Apart from any possible future conservation easement, a project is under way to continue farming the scenic Trosello tract. About 12 acres beloved for views offered to the Corrales bosque and Sandia Mountains beyond, and four acres on the west side of Corrales Road, where the Wagners’ corn maze has been located, would remain in agriculture, Village Councillor Bill Woldman said at the March 23 council meeting.
No moratorium on constructing view-blocking walls and fences along Corrales Road will be imposed, but a beefed-up ordinance is likely to be enacted in the weeks ahead.
Discussion March 23 about possible restrictions to protect views along Corrales’ designated “scenic and historic byway” quickly veered away from the idea that a moratorium is necessary since the community does not find itself in an emergency that would require that measure.
Instead the mayor and councillors directed the Corrales Planning and Zoning Commission to submit recommendations for an ordinance that would limit the height and opaqueness of new walls or fences along Corrales Road.
They suggested new regulations might mirror those for the North Valley’s Rio Grande Boulevard imposed by the Village of Los Ranchos
Revised guidelines for managing the Corrales Bosque Preserve were approved by the Village Council at its March 23 session. As explained by Corrales Bosque Advisory Commission Chair Joan Hashimoto, the...
The long-delayed AT&T cell tower at the west end of Academy Drive has been erected. The tall, thick, white tower went up in late March, but lacked antenna installations as of April 2. But it was still a shock to villagers whose homes face east toward the Sandia Mountains.
A crucial discussion on whether Village government should take ownership and management of Corrales Road is expected April 20. The old farm-to-market road became what is now State Highway 448 largely by prescriptive easement and was paved in 1946. (See Corrales Comment Vol.XXXVI No.3 April 8, 2017 “After 71 Years, Time to Re-Build Corrales Road.”)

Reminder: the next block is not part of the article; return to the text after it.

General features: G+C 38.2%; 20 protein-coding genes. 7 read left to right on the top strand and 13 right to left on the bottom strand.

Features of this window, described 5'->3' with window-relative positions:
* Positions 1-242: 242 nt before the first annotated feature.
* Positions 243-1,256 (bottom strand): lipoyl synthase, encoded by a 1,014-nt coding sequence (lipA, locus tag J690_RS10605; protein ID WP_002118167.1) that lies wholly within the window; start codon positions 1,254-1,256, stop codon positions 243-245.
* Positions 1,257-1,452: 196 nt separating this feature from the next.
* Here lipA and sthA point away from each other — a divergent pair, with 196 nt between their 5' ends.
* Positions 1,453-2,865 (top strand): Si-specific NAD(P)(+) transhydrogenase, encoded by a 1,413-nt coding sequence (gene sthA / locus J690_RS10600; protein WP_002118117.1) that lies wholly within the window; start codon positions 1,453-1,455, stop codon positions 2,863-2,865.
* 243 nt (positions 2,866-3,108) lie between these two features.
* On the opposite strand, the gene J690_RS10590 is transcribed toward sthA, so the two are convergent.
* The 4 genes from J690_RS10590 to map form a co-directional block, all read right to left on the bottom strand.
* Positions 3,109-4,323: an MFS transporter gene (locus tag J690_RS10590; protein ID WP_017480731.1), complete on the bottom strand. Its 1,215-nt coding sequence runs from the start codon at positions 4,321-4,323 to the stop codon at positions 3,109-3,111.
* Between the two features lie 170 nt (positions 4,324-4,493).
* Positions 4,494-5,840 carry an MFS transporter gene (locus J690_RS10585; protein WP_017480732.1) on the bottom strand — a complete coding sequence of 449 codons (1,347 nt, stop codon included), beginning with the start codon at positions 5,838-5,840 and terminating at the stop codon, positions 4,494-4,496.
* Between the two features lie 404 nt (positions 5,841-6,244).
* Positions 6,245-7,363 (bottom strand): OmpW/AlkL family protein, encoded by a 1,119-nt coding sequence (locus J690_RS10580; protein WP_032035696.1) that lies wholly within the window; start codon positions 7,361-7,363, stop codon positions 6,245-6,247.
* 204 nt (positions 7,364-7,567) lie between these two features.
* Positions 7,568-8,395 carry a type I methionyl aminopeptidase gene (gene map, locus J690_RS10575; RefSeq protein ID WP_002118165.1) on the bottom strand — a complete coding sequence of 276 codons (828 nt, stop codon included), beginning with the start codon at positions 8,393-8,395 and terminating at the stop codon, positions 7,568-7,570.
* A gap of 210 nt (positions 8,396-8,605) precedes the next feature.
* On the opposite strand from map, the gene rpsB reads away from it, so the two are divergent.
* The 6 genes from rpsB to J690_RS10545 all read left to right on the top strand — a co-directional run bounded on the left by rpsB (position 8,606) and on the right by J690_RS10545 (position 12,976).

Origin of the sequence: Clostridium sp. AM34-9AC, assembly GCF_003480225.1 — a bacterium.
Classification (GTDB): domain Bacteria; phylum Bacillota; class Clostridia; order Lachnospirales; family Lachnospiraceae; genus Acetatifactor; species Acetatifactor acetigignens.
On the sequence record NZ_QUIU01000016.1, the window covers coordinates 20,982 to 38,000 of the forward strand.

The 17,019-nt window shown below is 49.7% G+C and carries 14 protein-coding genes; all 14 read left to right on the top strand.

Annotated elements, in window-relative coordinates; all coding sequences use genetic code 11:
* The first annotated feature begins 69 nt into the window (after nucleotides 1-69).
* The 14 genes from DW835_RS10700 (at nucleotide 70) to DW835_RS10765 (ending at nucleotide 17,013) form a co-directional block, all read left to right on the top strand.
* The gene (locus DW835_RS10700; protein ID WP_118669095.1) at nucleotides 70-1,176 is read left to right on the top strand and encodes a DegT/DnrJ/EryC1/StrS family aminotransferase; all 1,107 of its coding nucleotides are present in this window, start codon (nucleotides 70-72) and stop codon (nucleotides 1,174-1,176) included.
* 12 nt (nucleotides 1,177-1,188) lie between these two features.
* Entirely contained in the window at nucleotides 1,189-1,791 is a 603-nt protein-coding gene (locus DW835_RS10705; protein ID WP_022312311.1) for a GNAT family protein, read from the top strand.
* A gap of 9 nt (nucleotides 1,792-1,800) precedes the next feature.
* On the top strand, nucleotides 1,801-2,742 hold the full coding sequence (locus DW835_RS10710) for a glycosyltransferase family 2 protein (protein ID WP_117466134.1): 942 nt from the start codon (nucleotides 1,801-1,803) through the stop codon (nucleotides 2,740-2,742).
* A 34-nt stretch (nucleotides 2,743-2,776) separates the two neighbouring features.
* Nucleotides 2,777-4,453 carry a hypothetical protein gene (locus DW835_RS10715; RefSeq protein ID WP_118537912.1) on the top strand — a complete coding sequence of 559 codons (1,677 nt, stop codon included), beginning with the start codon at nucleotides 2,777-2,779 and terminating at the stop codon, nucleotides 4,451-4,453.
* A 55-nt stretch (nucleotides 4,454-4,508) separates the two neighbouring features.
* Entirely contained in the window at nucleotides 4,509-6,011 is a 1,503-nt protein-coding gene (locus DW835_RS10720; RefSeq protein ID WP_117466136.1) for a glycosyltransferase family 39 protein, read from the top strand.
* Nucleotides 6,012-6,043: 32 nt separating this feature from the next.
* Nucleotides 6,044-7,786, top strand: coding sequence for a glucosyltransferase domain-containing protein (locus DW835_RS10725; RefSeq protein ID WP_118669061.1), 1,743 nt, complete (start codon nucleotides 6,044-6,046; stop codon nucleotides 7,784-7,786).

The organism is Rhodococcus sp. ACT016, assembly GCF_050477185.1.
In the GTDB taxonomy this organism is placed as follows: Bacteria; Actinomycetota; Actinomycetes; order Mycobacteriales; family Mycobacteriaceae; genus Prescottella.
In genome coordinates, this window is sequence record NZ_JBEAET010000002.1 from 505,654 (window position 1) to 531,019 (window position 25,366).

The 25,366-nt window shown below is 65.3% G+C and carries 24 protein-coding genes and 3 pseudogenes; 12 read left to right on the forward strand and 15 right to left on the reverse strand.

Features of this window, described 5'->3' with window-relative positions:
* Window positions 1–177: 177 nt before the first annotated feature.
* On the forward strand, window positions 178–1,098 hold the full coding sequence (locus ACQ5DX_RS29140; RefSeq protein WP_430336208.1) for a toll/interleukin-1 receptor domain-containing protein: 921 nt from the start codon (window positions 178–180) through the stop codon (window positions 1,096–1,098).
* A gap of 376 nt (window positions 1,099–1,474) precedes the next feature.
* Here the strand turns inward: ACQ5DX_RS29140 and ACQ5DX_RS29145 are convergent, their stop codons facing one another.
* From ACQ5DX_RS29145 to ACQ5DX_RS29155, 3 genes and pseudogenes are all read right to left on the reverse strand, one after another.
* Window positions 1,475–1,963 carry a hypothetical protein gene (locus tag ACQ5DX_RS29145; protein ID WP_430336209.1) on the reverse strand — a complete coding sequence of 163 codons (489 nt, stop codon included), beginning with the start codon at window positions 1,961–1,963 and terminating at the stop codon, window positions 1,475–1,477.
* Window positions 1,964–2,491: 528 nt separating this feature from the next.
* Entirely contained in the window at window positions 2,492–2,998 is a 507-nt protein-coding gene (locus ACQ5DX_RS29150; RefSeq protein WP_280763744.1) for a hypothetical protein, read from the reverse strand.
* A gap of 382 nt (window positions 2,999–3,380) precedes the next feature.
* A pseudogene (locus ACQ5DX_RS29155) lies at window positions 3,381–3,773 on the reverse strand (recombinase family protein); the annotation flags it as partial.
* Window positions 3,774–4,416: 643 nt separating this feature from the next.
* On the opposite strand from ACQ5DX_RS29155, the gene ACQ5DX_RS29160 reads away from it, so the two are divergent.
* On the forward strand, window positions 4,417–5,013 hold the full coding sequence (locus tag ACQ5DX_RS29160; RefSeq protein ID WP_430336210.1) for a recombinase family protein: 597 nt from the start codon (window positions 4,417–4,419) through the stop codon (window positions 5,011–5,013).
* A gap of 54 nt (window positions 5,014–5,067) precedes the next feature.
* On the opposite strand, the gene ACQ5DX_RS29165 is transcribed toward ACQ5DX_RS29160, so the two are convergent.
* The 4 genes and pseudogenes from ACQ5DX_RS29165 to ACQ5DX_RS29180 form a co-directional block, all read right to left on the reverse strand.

By Abby Boling and Jeff Radford
Surprises may not be what you’d expect from a docile, greyish plant, even one that tends to wander. But then, maybe you don’t know much about succulents. A fictional variety featured in the 1960 move Little Shop of Horrors was a blood-thirsty cross of the lowly carnivorous butterwort plant. The varieties that soon will emerge from Bonnie and Al Putzig’s subterranean Corrales greenhouse are more tame, yet amazing nonetheless.
A public butterfly garden has been proposed for a portion of the Corrales Interior Drain. The idea was floated by a member of the committee appointed by Mayor Jo Anne Roake to recommend future uses of the drainage ditch east of Corrales Road between Valverde Road and Riverside Drain (“Clear Ditch”).
When the advisory committee was established last year, it was to submit recommendations by August 2021. So far, not even draft recommendations have been developed; the group chaired by Doug Findley will soon launch an effort to gain additional public input before summer. (See Corrales Comment Vol.XXXIX No.12 September 5, 2020 “Any Ideas To Improve Interior Drain?”)
The long fought-for legislation to make New Mexico the next U.S. state to legalize adult-use cannabis and comprehensively address past low-level convictions, has passed, after a special session called by Governor Michelle Lujan Grisham March 30. The 55th New Mexico 60 day legislative session ended official business on March 20. As of April 4, Grisham had not yet signed the bill, but by April 9 she likely will have done so.
In a press release issued March 31 the governor stated that “This is a significant victory for New Mexico. Workers will benefit from the opportunity to build careers in this new economy. Entrepreneurs will benefit from the opportunity to create lucrative new enterprises. The state and local governments will benefit from the additional revenue.
“Consumers will benefit from the standardization and regulation that comes with a bona fide industry. And those who have been harmed by this country’s
Are you a weed?
Do you resist other species’ persistent attempts to drive you away? Does your never-say-die resilience at least earn their respect? Sometimes it seems that nature doesn’t really want us humans here in Corrales. Perhaps the lives of plants would be more tranquil, maybe even more productive, if people would just leave them alone. People can be a real pain in the you-know-what, especially when they introduce weird, water-hogging species to the neighborhood. Or ghastly chemicals. Or stem- and limb-severing blades.